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Sarah Brightman has had a change of tune and won't be singing in space after all — at least not in the near future.

The 54-year-old British soprano announced Wednesday that she is postponing her plans to fly as a tourist to the International Space Station in September with Russian cosmonaut Sergey Volkov and European astronaut Andreas Mogensen aboard a Soyuz spacecraft.

Related: Soprano Sarah Brightman Starts Training for Space Song

"Ms. Brightman said that for personal family reasons her intentions have had to change and she is postponing her cosmonaut training and flight plans at this time," according to a statement posted on her website and Facebook page. "She would like to express her extreme gratitude to Roscosmos, Energia, GCTC (Gagarin Cosmonaut Training Center), Star City, NASA and all the cosmonauts and astronauts, for their support during this exciting time in her life." The post offered no further details on her change of plans.

Related: Sarah Brightman Plans to Sing Something 'Simple' in Space

Space Adventures, a Virginia-based company, had been brokering the multimillion-dollar flight for Brightman. "Since 2012, Sarah has shared her story of a lifelong dream to fly to space. Her international fame as the world's best-selling soprano has enabled her message to circle the globe, inspiring others to pursue their own dreams," Eric Anderson, the space tourism company’s co-founder and chairman, said in a statement. "We've seen firsthand her dedication to every aspect of her spaceflight training and to date, has passed all of her training and medical tests. We applaud her determination and we’ll continue to support her as she pursues a future spaceflight opportunity."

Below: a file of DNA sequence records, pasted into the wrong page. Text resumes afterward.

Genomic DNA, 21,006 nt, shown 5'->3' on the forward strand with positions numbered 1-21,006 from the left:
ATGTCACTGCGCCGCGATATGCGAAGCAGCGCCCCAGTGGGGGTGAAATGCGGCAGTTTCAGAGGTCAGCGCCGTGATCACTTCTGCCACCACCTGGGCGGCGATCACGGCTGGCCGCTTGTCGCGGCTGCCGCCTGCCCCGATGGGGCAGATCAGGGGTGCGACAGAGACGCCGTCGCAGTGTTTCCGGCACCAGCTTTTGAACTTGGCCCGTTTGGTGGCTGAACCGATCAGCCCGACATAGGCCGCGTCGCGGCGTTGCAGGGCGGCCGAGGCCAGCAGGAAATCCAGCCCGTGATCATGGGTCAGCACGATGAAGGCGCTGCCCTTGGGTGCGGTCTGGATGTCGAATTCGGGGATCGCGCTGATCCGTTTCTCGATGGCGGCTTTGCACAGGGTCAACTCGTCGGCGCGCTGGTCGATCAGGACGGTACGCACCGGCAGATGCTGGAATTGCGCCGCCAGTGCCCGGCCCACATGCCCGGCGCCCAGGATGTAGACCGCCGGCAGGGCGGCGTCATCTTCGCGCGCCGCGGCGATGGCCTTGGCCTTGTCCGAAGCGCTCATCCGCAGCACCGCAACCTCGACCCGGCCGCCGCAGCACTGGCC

Related: Sarah Brightman Wields Ax During Space Survival Training

Brightman's announcement comes a day after Russian officials pushed back this month’s scheduled launch of a Soyuz crew to late July. The scheduled return this week of three ISS crew members has also been postponed for a month. The delays come as Russian officials investigate the cause of a launch failure and loss of an unmanned Russian cargo spaceship on April 28.